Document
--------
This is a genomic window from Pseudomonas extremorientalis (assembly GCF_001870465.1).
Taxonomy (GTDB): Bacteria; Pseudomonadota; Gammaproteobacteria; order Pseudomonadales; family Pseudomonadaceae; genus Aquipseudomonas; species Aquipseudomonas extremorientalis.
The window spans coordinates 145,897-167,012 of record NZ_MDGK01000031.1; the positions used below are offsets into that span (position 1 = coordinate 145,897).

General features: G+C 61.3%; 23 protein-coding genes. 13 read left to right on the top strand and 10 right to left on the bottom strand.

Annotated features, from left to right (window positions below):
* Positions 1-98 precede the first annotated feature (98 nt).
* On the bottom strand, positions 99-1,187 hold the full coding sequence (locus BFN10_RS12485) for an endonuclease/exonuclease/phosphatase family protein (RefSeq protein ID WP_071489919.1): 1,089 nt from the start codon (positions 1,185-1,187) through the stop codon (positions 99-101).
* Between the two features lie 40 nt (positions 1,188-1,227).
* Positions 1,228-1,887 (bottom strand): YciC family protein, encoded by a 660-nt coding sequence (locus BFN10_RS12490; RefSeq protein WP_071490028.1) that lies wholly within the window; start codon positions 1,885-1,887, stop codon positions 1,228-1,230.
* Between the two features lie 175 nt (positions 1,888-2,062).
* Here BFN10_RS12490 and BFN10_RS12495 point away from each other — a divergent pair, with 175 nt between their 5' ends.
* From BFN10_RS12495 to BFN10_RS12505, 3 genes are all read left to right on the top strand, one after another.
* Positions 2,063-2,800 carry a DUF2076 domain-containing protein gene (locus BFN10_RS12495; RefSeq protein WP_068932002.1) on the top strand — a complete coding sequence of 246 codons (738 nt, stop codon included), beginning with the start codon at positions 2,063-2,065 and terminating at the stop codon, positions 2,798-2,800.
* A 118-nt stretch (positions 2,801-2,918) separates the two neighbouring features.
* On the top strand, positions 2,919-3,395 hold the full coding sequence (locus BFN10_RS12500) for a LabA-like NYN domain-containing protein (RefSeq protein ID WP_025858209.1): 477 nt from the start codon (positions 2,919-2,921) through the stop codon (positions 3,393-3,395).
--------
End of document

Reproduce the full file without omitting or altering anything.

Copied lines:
This is a genomic window from Pseudomonas extremorientalis (assembly GCF_001870465.1).
Taxonomy (GTDB): Bacteria; Pseudomonadota; Gammaproteobacteria; order Pseudomonadales; family Pseudomonadaceae; genus Aquipseudomonas; species Aquipseudomonas extremorientalis.
The window spans coordinates 145,897-167,012 of record NZ_MDGK01000031.1; the positions used below are offsets into that span (position 1 = coordinate 145,897).

General features: G+C 61.3%; 23 protein-coding genes. 13 read left to right on the top strand and 10 right to left on the bottom strand.

Annotated features, from left to right (window positions below):
* Positions 1-98 precede the first annotated feature (98 nt).
* On the bottom strand, positions 99-1,187 hold the full coding sequence (locus BFN10_RS12485) for an endonuclease/exonuclease/phosphatase family protein (RefSeq protein ID WP_071489919.1): 1,089 nt from the start codon (positions 1,185-1,187) through the stop codon (positions 99-101).
* Between the two features lie 40 nt (positions 1,188-1,227).
* Positions 1,228-1,887 (bottom strand): YciC family protein, encoded by a 660-nt coding sequence (locus BFN10_RS12490; RefSeq protein WP_071490028.1) that lies wholly within the window; start codon positions 1,885-1,887, stop codon positions 1,228-1,230.
* Between the two features lie 175 nt (positions 1,888-2,062).
* Here BFN10_RS12490 and BFN10_RS12495 point away from each other — a divergent pair, with 175 nt between their 5' ends.
* From BFN10_RS12495 to BFN10_RS12505, 3 genes are all read left to right on the top strand, one after another.
* Positions 2,063-2,800 carry a DUF2076 domain-containing protein gene (locus BFN10_RS12495; RefSeq protein WP_068932002.1) on the top strand — a complete coding sequence of 246 codons (738 nt, stop codon included), beginning with the start codon at positions 2,063-2,065 and terminating at the stop codon, positions 2,798-2,800.
* A 118-nt stretch (positions 2,801-2,918) separates the two neighbouring features.
* On the top strand, positions 2,919-3,395 hold the full coding sequence (locus BFN10_RS12500) for a LabA-like NYN domain-containing protein (RefSeq protein ID WP_025858209.1): 477 nt from the start codon (positions 2,919-2,921) through the stop codon (positions 3,393-3,395).